Race Weekend Central

Are Manufacturer Lines Forming Around Atlanta Motor Speedway?

It’s no secret that NASCAR drivers want to win every race. That’s a given, but at the same time, it’s not possible.

What, then, happens when a pattern is established at a certain race track? What happens when in some location, one or two manufacturers figure something out before the other? Exactly what’s happening with Atlanta Motor Speedway.

Plenty of NASCAR Cup Series drivers have been asked the same question this week in different forms – should the series race at Atlanta twice a year? Does the real season start next week? Have these first two races been more or as important as the next few? The answers have varied drastically, but before the green flag drops today, a clear pattern has been established.

The Fords and Chevrolets? They’re here to win. The Toyotas? Not as much. Why is that, though?

It’s simple — because the Fords and Chevrolets can win. Look at qualifying, for instance. Ford has the front row locked out, with a Chevy and another Ford right behind them. No Toyota makes an appearance on the grid until Martin Truex Jr. back in 12th.

Christopher Bell, who will start 22nd, spoke openly about how he and many other drivers feel like the real season doesn’t even start this week. According to Bell, it starts next week at Las Vegas Motor Speedway.

“I don’t know if [Atlanta’s] really any different than Talladega or Daytona, and Toyota has not won a superspeedway race until the duels, and that’s still only half a race,” Bell said. “But yeah, we haven’t won a superspeedway race since the introduction of Next Gen cars, so I think that means there’s something we need to improve on.

“… I think the majority of the drivers will say that the real season starts next week. I personally don’t like having two superspeedways back-to-back, and I think that a lot of people are on the same page.”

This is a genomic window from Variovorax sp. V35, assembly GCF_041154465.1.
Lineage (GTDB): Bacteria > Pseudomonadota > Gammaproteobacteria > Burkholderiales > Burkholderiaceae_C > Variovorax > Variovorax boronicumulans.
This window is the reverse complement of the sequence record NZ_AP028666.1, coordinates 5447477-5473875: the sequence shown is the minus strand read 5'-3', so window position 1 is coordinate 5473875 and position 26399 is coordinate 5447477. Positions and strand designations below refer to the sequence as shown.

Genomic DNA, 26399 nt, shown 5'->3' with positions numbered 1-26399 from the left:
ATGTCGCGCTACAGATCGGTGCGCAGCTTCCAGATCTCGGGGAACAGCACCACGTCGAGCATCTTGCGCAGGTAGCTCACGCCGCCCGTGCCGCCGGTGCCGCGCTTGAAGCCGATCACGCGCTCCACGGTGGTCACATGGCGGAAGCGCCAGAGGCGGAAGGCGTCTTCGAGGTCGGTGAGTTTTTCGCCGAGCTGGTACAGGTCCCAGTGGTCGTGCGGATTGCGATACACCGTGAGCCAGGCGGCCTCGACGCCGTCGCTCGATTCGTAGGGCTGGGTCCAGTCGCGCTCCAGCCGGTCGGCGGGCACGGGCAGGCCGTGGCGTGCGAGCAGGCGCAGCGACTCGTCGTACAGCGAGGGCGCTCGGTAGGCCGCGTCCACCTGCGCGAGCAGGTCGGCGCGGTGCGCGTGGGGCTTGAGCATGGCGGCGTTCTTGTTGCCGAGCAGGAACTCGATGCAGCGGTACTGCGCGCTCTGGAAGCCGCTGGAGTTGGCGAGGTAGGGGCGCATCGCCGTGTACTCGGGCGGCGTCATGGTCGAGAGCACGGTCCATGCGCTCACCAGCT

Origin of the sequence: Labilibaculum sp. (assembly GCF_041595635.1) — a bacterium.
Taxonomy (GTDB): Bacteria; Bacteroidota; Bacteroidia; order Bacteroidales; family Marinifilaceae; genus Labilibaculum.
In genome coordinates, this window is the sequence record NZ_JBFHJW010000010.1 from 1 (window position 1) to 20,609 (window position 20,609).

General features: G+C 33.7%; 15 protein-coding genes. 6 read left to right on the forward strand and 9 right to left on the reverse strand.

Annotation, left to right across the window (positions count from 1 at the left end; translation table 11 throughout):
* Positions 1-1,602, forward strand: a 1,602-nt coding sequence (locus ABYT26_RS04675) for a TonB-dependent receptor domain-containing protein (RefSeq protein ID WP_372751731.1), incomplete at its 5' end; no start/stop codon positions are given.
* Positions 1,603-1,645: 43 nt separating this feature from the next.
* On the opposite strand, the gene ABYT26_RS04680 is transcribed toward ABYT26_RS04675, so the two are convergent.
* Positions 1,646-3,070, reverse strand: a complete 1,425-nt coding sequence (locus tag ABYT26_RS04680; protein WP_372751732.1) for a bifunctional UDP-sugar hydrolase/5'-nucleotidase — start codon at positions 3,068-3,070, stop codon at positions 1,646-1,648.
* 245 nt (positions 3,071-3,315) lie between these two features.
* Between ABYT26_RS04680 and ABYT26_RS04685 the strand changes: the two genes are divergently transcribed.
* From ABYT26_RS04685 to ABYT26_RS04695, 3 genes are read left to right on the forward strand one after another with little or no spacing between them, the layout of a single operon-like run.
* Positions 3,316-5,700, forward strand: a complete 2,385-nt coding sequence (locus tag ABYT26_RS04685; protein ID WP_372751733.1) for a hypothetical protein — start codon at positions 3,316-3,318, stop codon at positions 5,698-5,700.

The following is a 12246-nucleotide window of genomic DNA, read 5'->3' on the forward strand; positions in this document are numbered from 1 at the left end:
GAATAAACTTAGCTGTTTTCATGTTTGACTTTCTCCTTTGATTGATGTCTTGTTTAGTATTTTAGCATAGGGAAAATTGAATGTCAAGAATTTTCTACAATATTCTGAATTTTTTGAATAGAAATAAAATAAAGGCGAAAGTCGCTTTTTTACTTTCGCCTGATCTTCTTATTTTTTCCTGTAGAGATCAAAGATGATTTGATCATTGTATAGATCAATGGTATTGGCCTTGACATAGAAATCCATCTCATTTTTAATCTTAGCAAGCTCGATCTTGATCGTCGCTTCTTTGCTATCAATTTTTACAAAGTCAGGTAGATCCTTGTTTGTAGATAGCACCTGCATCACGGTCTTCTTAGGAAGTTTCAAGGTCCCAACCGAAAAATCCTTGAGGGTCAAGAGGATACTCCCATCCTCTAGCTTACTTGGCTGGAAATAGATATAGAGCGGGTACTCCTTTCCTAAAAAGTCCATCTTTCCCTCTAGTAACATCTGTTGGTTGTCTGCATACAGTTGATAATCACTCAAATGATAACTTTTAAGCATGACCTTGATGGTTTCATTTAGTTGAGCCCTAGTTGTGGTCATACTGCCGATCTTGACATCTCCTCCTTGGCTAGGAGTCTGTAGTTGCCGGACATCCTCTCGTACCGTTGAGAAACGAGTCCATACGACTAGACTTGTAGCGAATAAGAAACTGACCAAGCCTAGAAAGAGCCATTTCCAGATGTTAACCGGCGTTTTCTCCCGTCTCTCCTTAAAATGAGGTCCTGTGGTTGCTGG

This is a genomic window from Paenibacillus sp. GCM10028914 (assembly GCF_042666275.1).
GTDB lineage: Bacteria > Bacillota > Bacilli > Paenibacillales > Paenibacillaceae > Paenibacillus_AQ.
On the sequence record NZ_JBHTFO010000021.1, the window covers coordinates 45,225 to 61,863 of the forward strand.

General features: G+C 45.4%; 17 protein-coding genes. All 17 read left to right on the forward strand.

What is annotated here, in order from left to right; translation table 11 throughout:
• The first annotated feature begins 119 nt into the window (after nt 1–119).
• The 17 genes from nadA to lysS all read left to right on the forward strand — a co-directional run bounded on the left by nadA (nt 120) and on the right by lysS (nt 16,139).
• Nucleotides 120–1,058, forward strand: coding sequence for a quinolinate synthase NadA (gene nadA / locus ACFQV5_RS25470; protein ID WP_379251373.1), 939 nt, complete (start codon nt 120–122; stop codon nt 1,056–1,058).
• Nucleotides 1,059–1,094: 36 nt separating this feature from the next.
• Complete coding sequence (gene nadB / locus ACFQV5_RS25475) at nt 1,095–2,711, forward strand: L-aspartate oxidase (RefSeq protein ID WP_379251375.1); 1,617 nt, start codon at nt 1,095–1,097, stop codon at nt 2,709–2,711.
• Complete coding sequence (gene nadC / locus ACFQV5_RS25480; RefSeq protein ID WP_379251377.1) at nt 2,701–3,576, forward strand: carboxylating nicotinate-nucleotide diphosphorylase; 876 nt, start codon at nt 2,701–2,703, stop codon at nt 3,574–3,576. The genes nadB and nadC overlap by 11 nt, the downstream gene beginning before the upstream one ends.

Ford drivers seem to share a different sentiment. In his press conference on Saturday, 2022 Cup Series champion Joey Logano noted that these races matter just as much as the others.

“They’re still giving out points, they’re still handing out trophies and they’re still handing out money,” Logano said.

Austin Cindric noted that for his team, these first two weeks are great chances.

“For us, it’s two really great opportunities to win races,” Cindric said. “We’ve been able to bring really fast race cars to not only Daytona, obviously, but Atlanta has been really good as of last year with our package. So it’s certainly two great opportunities for us and our team, but also two opportunities to maybe not control your destiny as much as some other races.”

Kyle Larson said that he wished the series didn’t even have as many super speedways on the schedule in general, and that he would be nervous coming here if he had crashed last week.

Fords, then, seem to be the only ones putting a lot of eggs in this basket. Everyone wants to win, but Ford drivers seem like they’re tackling this opportunity, while others seem to want to get it out of the way and get to next week.

The question is this, then: if roles were reversed, and say, a Toyota had won the Daytona 500 and subsequently, another Toyota had put it on pole this weekend, would the Toyota garage be as ready to move on as they are?

Is this racing drivers’ coping? Or is this the drivers being genuinely tired of riding in a single-file line all weekend just to avoid totaling their car two weeks into the season?

Many answers will be provided, but not until the green flag drops on the Ambetter Health 400 from AMS at 3 p.m. ET.

About the author

Tanner Marlar is a staff writer for On3 Sports' Maroon and White Daily covering Mississippi State Athletics, an AP Wire reporter, an award-winning sports columnist and talk show host and master's student at Mississippi State University. Soon, Tanner will be pursuing a PhD. in Communicative Research.

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I’m gong to do something as exciting as watching an event at Atlanta: watch the snow melt on the lawn!

Bill B

Why single out the RP tracks?
I’m not a fan of them either but if one manufacturer decides to concentrate making their cars good in a pack, and another good at road courses and the third at 1.5 mile ovals, that’s their decision. In most cases designing your car to excel at one type of track lessens how good it is at other tracks. The bottom line is everyone has the opportunity to do the same if that’s the basket they want to put their eggs in. I don’t see an issue with it.

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